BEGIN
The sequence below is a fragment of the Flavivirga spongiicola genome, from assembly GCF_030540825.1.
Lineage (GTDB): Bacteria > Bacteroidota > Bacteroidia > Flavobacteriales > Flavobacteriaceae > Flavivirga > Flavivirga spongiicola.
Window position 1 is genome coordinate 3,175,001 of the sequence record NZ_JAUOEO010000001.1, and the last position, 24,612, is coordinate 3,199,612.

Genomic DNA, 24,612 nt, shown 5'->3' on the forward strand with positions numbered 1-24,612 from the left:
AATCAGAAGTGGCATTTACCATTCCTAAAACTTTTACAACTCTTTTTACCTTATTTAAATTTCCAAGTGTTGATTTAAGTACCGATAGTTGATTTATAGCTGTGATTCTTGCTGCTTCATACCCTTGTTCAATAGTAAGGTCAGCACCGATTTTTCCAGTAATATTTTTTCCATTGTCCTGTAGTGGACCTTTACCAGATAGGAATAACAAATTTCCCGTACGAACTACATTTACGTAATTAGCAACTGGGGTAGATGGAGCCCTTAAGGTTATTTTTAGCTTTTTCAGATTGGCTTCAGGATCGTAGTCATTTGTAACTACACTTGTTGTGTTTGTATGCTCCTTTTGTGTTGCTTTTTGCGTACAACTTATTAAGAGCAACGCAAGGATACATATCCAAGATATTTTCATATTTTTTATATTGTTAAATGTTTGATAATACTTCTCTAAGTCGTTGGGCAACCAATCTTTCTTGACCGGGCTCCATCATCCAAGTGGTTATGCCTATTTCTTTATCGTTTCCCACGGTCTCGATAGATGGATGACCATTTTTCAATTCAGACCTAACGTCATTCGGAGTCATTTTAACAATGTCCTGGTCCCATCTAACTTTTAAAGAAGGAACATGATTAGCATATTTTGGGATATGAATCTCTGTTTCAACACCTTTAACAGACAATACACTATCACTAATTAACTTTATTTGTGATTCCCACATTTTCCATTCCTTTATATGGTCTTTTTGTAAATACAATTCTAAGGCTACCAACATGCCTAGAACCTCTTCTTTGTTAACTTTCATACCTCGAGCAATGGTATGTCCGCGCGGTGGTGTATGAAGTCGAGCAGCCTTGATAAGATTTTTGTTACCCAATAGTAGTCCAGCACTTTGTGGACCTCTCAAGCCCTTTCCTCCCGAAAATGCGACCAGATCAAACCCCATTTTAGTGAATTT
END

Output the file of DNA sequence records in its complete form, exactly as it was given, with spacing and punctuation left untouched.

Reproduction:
The sequence below is a fragment of the Flavivirga spongiicola genome, from assembly GCF_030540825.1.
Lineage (GTDB): Bacteria > Bacteroidota > Bacteroidia > Flavobacteriales > Flavobacteriaceae > Flavivirga > Flavivirga spongiicola.
Window position 1 is genome coordinate 3,175,001 of the sequence record NZ_JAUOEO010000001.1, and the last position, 24,612, is coordinate 3,199,612.

Genomic DNA, 24,612 nt, shown 5'->3' on the forward strand with positions numbered 1-24,612 from the left:
AATCAGAAGTGGCATTTACCATTCCTAAAACTTTTACAACTCTTTTTACCTTATTTAAATTTCCAAGTGTTGATTTAAGTACCGATAGTTGATTTATAGCTGTGATTCTTGCTGCTTCATACCCTTGTTCAATAGTAAGGTCAGCACCGATTTTTCCAGTAATATTTTTTCCATTGTCCTGTAGTGGACCTTTACCAGATAGGAATAACAAATTTCCCGTACGAACTACATTTACGTAATTAGCAACTGGGGTAGATGGAGCCCTTAAGGTTATTTTTAGCTTTTTCAGATTGGCTTCAGGATCGTAGTCATTTGTAACTACACTTGTTGTGTTTGTATGCTCCTTTTGTGTTGCTTTTTGCGTACAACTTATTAAGAGCAACGCAAGGATACATATCCAAGATATTTTCATATTTTTTATATTGTTAAATGTTTGATAATACTTCTCTAAGTCGTTGGGCAACCAATCTTTCTTGACCGGGCTCCATCATCCAAGTGGTTATGCCTATTTCTTTATCGTTTCCCACGGTCTCGATAGATGGATGACCATTTTTCAATTCAGACCTAACGTCATTCGGAGTCATTTTAACAATGTCCTGGTCCCATCTAACTTTTAAAGAAGGAACATGATTAGCATATTTTGGGATATGAATCTCTGTTTCAACACCTTTAACAGACAATACACTATCACTAATTAACTTTATTTGTGATTCCCACATTTTCCATTCCTTTATATGGTCTTTTTGTAAATACAATTCTAAGGCTACCAACATGCCTAGAACCTCTTCTTTGTTAACTTTCATACCTCGAGCAATGGTATGTCCGCGCGGTGGTGTATGAAGTCGAGCAGCCTTGATAAGATTTTTGTTACCCAATAGTAGTCCAGCACTTTGTGGACCTCTCAAGCCCTTTCCTCCCGAAAATGCGACCAGATCAAACCCCATTTTAGTGAATTT